Designer Sharna de Lacy

We would like to introduce you to the faces behind Our Collective – member of our family and our Kabila. We want you to get to know the amazing people we've partnered with to bring you the brand we're so proud of. It's no easy feat and we couldn't do it without the magic that happens behind the scenes. 
Today we're talking to Sharna de Lacy, our designer and fit guru who helps bring our ideas to life.
Describe yourself in 3 words?
Passionate, curious, nerdy.
Can you tell us a little about yourself and your creative process? 

I'm a fashion designer, bird momma, friend, aunt and science function nerd. I'm a woman of many varied interests but a singular obsession with fashion design. 

Talk us through your creative process? 

It usually starts with some small detail – like a fabric finish or particular construction technique that has already drawn me in. I’ll use that as an entry point into lots of visual research, and start to build a fully fleshed out concept from there. That early part of the creative process is the most fun – I'll often spend time in the bath just letting my imagination take me on a visual journey, and often end up dreaming about fabrics and design details. 

But I also love the technical stages – developing a fully resolved garment, sourcing the perfect trim, finessing the final sample – I love it all. Being born into an age where everything you could want or need is there at your fingertips – delivered to you by the invisible hand of immense and opaque global supply chains – I get a lot of satisfaction from being a maker, and working with other makers at every stage of the supply chain.

What is one of your challenges as a fashion designer?

Fashion can be a high pressure environment, and I am constantly striving to find a sense of internal calm when the pressure starts to rise. I don’t think this is confined to being a designer, but it is certainly challenged in that work.

I think we understand more now than ever before the high cost of running on stress as a constant. We have come to think of stress as a kind of virtue and proof that we are productive (the ultimate modern ideal). The challenge is to untrain myself from this false narrative, and learn to move more like a river than a traffic jam. 

What does fashion mean to you?

Fashion has become an obsession for me – I love every aspect of it. I love the hands-on nature of it, and the idea of mastery. Fashion design has endless potential for exploration, and refinement.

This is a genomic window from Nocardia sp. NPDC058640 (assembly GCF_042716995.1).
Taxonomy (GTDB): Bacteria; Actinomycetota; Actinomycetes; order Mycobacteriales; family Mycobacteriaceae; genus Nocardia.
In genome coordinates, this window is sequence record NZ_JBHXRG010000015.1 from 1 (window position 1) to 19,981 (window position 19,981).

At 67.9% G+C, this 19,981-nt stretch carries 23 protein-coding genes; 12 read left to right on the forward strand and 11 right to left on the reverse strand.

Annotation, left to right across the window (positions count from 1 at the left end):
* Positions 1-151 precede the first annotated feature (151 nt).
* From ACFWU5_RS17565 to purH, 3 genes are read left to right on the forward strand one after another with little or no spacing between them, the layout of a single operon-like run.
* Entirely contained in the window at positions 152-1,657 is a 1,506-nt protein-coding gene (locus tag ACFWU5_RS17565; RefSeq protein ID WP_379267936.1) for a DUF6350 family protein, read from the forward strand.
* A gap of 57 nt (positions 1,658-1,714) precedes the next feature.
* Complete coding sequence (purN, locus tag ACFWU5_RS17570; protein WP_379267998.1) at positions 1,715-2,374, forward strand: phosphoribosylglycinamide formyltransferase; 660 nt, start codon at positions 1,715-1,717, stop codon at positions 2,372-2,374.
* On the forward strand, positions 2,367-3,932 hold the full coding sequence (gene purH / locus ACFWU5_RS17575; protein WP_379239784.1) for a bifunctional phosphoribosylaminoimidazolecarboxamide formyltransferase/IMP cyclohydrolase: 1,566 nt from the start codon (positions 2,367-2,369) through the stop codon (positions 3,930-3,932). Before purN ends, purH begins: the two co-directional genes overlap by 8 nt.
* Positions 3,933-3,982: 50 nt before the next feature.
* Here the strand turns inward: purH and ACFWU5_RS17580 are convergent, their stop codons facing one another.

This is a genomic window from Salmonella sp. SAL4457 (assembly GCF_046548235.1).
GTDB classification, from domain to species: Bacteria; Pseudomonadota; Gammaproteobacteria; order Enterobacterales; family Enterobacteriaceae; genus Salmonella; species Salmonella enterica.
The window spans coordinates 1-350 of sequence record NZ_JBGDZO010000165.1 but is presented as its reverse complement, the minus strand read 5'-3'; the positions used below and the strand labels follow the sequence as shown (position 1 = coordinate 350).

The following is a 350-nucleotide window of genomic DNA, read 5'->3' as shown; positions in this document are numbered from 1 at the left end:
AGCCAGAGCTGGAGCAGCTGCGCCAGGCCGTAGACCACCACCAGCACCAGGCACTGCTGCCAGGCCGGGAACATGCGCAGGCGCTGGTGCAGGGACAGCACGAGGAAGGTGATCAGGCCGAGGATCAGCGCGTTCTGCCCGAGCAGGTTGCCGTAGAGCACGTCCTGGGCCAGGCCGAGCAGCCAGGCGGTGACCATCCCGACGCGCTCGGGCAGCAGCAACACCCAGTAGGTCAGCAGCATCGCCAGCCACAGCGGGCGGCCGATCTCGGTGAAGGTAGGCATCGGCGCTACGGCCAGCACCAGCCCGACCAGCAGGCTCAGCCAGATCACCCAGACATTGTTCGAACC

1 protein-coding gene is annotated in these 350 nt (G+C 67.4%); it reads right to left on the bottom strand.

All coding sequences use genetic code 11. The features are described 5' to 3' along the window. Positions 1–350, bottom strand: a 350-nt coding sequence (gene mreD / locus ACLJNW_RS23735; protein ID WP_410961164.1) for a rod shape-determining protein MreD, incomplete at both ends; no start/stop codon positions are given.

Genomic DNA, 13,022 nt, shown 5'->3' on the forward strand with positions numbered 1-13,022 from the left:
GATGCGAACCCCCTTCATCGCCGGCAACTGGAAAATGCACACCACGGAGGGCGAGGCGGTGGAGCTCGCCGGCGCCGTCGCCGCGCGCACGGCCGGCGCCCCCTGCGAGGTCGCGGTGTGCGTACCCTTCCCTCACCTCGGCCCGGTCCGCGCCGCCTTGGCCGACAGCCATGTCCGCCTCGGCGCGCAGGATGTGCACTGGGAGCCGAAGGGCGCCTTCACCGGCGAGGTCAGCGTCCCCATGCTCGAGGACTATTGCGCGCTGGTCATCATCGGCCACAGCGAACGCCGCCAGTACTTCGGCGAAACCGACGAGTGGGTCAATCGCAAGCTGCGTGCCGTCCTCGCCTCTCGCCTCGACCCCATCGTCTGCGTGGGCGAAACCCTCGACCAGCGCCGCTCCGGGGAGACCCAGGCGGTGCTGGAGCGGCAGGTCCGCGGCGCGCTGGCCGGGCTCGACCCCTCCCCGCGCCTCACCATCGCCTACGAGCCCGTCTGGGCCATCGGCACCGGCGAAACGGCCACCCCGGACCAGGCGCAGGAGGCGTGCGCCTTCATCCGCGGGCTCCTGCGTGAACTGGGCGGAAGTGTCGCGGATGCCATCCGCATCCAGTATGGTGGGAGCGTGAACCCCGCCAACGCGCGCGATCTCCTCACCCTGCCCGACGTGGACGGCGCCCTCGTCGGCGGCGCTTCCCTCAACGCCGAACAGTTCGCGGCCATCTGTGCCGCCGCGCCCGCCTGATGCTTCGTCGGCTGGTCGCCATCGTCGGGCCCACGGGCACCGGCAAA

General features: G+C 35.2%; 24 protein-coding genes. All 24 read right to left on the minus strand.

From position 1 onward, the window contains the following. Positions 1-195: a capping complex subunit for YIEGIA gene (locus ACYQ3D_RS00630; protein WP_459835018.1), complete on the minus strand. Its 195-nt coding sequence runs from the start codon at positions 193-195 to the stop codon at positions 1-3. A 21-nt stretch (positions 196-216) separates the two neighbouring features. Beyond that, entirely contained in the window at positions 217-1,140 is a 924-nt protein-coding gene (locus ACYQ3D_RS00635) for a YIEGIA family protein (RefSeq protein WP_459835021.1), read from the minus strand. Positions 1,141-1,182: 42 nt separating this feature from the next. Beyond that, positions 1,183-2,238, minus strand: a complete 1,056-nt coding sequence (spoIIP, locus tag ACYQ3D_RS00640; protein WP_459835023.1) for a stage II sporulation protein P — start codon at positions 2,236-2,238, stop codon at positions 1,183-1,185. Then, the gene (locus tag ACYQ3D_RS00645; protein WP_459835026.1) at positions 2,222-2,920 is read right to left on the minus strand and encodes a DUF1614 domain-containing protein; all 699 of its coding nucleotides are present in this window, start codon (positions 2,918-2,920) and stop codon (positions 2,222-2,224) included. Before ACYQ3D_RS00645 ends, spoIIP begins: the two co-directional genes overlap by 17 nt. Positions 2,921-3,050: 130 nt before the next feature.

I am quite cerebral so I also think a lot about the idea of perfection – design as a process similar to sculpting – discovering a form rather than creating it from nothing. 

It’s joyful, it’s exciting, it’s endlessly challenging and it’s always been a way for me to create more space for the sublime in my personal life.

How would you describe your personal style?

Like lots of designers, I don’t have a very adventurous personal style. I spend most days in high waist jeans and basic top and channel my creativity into dressing other people. 

I have been incrementally building more statement pieces with loud colours or bold details though.  My Collective Closets blazer and pant sets are on a decent rotation – I love a bold colour. I used to be uncomfortable with the attention that comes with stepping out in a killer outfit, so louder dressing has been an adventure to find my inner extrovert. I'm learning to love compliments from strangers! 

Can you tell us a little about the Hekima wrap dress?

The Wrap Dress has been designed with simple everyday elegance in mind. Effortlessly floating around the house, going into the office, out for dinner – we wanted the piece to take you anywhere and to feel totally effortless.
We've given it a streamlined body, and gentle v-curve neckline which flatters lots of different body types. The wrap is deep enough to literally wrap the body, avoiding the curse of many wrap styles which have a habit of flapping open, and not getting much wear as a result. It's not enough to design something that looks amazing, it needs to feel amazing too.
The length of the tie gives room to experiment with the silhouette, a full-around body tie for a synched waist look, or let it loose for that nordic oversized look.

The balloon sleeve gives it that iconic Collective Closets drama – African-inspired maximalism meets the more minimalist Melbourne silhouette.  

What do you love most about yourself?

Wow, deep question. Perhaps I would say my curiosity? It has been with me since I was old enough to ask questions, and it keeps the world alive and endlessly interesting. Even when I am in a deep slump, not sleeping well – I'll be lying awake wondering what Alcibiades was really like, developing dresses made of recycled plastics or trying to comprehend the holographic universe principle. It’s also a trait that gives me lots of wonderful imaginative time with the children in my life – exploring, wondering if snails grow their shells or find them. As a designer I think it’s something that gives depth to my work, and so much room for creative exploration.